Arachne Picture

Arachne was the daughter of Idmon of Colophon, who was a famous wool dyer in Tyrian purple. She was a fine weaver in Hypaepa of Lydia. She was as skillful as the finest artist of the day and much praise was given to her in Hypaepa, where she had her workshop.

This all went to her head and eventually Arachne became so conceited of her skill as a weaver that she began claiming that her skill was greater than that of Minerva, the goddess of wisdom and war as well as the weaving arts. Minerva was angered, but gave Arachne a chance to redeem herself. Assuming the form of an old woman, she warned Arachne not to offend the gods. Arachne scoffed and wished for a weaving contest, so she could prove her skill. Minerva dropped her disguise and the contest began.

Minerva wove the scene of her victory over Neptune that had inspired the people of Athens to name their city for her. According to Ovid's Latin narrative, Arachne's tapestry featured twenty-one episodes of the infidelity of the gods, disguised as animals: Jupiter being unfaithful with Leda, with Europa, with Danaë.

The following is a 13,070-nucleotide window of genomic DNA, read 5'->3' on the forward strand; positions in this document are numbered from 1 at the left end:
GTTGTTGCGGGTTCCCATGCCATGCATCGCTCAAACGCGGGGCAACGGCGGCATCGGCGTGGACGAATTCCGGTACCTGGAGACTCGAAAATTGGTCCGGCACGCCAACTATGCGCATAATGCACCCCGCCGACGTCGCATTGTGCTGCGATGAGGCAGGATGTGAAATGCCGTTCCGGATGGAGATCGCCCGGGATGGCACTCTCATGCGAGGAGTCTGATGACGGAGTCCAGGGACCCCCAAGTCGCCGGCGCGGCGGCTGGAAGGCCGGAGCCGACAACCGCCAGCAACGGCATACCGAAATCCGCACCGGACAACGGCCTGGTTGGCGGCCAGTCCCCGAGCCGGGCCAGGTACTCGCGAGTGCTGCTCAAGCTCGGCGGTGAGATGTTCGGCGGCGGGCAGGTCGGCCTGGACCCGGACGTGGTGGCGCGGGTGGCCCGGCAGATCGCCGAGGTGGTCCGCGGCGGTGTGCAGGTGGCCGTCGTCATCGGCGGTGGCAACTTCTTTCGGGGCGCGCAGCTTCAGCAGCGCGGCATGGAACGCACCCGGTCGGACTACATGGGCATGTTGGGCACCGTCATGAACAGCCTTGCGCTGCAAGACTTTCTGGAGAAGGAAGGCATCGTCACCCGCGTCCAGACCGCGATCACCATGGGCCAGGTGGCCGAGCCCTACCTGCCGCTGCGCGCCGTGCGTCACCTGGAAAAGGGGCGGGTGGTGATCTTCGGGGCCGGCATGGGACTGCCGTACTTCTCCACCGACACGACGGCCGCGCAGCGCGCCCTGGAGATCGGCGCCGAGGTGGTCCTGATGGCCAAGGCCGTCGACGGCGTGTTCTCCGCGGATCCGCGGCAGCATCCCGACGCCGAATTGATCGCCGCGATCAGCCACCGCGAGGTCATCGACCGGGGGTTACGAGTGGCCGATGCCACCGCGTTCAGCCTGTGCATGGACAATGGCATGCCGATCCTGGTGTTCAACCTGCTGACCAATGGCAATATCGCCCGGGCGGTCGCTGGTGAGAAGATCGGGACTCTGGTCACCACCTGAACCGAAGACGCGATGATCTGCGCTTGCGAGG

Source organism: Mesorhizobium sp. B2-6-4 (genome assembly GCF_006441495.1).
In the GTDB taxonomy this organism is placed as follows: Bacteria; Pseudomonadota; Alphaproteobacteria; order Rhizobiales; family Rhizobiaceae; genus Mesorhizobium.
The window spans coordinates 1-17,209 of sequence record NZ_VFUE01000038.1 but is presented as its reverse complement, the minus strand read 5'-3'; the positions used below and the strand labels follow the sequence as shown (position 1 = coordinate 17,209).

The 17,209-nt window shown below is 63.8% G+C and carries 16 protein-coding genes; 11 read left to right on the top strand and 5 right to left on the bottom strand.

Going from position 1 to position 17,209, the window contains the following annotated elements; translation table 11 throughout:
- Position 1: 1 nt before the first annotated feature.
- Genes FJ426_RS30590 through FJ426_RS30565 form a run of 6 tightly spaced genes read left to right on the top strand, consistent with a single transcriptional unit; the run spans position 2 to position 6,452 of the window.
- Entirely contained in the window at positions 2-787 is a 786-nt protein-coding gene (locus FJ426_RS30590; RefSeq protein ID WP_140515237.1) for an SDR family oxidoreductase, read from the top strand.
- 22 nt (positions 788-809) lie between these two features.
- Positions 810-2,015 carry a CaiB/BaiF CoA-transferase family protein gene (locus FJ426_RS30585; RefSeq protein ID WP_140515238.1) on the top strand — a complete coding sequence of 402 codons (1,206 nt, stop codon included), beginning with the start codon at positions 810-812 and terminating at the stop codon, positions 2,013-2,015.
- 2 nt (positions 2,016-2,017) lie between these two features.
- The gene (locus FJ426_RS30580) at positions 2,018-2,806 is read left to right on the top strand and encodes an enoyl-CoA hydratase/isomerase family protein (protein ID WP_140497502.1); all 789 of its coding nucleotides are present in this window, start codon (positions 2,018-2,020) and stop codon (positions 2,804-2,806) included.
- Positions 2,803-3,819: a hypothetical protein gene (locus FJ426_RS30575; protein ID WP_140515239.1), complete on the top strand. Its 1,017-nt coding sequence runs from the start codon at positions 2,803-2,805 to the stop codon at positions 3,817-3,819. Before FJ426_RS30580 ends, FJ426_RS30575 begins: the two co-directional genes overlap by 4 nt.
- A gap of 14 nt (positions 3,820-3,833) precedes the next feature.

Even Minerva admitted that Arachne's work was flawless, but was outraged at Arachne's disrespectful choice of subjects that displayed the failings and transgressions of the gods. Finally losing her temper, she destroyed Arachne's tapestry and loom, striking it with her shuttle, and struck Arachne on the head as well. Arachne realized her folly and was crushed with shame. She ran off and hanged herself.

In Ovid's telling, Minerva took pity on Arachne. Sprinkling her with the juices of aconite, Minerva loosened the rope, which became a spider web, while Arachne herself was changed into a spider.


Girl - [link]

Web Texture - [link]

Spider legs - [link]

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Perch - [link]

Spiderweb - [link]
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